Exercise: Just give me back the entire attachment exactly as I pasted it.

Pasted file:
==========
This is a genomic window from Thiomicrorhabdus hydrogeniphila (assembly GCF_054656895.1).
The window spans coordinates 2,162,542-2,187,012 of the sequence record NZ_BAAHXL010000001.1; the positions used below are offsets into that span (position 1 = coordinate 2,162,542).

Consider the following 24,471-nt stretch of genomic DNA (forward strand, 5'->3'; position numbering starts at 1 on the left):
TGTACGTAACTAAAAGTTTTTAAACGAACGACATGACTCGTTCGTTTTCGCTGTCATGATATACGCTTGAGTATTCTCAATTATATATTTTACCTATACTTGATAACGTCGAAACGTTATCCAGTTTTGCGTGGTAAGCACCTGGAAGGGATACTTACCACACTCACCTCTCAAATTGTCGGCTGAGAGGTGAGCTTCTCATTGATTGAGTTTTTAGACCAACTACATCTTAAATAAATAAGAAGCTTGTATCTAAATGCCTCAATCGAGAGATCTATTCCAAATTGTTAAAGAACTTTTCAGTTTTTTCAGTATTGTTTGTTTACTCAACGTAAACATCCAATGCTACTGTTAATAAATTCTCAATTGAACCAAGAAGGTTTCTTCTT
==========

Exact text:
This is a genomic window from Thiomicrorhabdus hydrogeniphila (assembly GCF_054656895.1).
The window spans coordinates 2,162,542-2,187,012 of the sequence record NZ_BAAHXL010000001.1; the positions used below are offsets into that span (position 1 = coordinate 2,162,542).

Consider the following 24,471-nt stretch of genomic DNA (forward strand, 5'->3'; position numbering starts at 1 on the left):
TGTACGTAACTAAAAGTTTTTAAACGAACGACATGACTCGTTCGTTTTCGCTGTCATGATATACGCTTGAGTATTCTCAATTATATATTTTACCTATACTTGATAACGTCGAAACGTTATCCAGTTTTGCGTGGTAAGCACCTGGAAGGGATACTTACCACACTCACCTCTCAAATTGTCGGCTGAGAGGTGAGCTTCTCATTGATTGAGTTTTTAGACCAACTACATCTTAAATAAATAAGAAGCTTGTATCTAAATGCCTCAATCGAGAGATCTATTCCAAATTGTTAAAGAACTTTTCAGTTTTTTCAGTATTGTTTGTTTACTCAACGTAAACATCCAATGCTACTGTTAATAAATTCTCAATTGAACCAAGAAGGTTTCTTCTT